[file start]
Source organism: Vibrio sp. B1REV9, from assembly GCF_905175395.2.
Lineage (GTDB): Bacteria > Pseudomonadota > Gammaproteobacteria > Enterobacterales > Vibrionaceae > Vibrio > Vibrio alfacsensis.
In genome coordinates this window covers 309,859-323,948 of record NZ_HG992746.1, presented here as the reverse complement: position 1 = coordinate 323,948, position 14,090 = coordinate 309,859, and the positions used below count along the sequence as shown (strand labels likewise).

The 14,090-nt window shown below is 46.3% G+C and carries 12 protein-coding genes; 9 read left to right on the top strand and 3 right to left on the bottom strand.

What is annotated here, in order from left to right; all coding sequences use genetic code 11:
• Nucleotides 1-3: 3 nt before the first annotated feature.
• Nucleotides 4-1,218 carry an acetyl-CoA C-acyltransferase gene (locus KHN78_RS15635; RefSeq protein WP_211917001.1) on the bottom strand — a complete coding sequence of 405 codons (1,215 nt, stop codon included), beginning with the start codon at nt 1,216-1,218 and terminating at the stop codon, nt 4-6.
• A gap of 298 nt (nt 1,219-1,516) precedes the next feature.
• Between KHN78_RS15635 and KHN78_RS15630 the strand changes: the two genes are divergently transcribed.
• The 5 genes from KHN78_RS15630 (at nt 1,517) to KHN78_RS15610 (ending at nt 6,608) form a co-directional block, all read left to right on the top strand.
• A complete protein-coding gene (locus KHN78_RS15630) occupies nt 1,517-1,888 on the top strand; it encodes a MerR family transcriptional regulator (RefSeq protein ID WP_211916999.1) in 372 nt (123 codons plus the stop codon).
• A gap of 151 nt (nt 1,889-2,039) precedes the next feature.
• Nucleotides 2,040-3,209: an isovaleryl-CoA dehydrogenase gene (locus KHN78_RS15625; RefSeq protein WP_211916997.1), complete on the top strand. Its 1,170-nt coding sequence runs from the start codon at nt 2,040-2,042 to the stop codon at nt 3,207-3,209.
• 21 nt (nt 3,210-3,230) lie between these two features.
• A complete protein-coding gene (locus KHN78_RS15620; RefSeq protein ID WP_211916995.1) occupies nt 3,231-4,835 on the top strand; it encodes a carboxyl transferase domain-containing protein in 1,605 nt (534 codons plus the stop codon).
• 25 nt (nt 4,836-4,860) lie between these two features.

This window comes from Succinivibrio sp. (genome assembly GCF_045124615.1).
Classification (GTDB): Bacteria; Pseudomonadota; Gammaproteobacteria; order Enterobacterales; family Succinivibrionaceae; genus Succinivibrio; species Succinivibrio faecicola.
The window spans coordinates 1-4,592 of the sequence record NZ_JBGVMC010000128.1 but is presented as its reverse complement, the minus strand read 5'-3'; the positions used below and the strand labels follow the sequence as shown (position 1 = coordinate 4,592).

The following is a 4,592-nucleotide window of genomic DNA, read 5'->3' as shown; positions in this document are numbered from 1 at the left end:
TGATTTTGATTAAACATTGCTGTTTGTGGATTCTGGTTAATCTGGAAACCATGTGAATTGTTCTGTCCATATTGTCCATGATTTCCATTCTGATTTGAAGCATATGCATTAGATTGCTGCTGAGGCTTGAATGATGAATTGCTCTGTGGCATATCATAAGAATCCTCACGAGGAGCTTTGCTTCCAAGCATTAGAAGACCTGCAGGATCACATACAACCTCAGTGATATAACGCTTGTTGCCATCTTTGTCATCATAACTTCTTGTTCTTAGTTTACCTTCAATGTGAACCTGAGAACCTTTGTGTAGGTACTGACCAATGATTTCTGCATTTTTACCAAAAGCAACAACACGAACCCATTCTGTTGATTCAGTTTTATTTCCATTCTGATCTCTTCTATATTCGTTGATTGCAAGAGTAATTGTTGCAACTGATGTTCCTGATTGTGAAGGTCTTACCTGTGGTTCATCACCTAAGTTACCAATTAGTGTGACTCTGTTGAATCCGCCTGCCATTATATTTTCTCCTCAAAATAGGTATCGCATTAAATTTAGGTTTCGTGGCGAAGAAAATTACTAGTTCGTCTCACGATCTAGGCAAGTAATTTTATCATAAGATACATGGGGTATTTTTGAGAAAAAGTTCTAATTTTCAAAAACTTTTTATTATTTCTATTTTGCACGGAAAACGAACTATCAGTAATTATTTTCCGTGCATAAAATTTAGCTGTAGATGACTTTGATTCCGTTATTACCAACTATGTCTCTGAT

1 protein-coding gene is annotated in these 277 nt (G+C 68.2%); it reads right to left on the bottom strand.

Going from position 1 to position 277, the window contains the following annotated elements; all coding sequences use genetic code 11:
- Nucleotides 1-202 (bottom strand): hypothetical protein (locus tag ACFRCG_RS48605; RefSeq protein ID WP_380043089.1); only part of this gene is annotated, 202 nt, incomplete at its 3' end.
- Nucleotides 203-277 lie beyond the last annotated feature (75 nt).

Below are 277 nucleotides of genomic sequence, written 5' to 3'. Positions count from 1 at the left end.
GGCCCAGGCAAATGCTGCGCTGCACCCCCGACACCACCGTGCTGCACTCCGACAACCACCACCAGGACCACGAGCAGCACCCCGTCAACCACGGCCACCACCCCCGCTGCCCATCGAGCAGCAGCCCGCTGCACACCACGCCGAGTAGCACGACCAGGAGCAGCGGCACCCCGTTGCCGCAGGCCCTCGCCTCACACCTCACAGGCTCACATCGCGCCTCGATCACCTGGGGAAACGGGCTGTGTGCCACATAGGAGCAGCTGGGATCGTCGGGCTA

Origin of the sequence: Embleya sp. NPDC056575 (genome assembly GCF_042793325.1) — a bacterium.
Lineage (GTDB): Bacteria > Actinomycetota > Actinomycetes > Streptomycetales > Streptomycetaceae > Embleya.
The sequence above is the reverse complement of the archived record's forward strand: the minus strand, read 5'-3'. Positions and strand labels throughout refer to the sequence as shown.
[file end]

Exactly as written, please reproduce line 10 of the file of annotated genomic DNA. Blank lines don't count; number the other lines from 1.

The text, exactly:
• The 5 genes from KHN78_RS15630 (at nt 1,517) to KHN78_RS15610 (ending at nt 6,608) form a co-directional block, all read left to right on the top strand.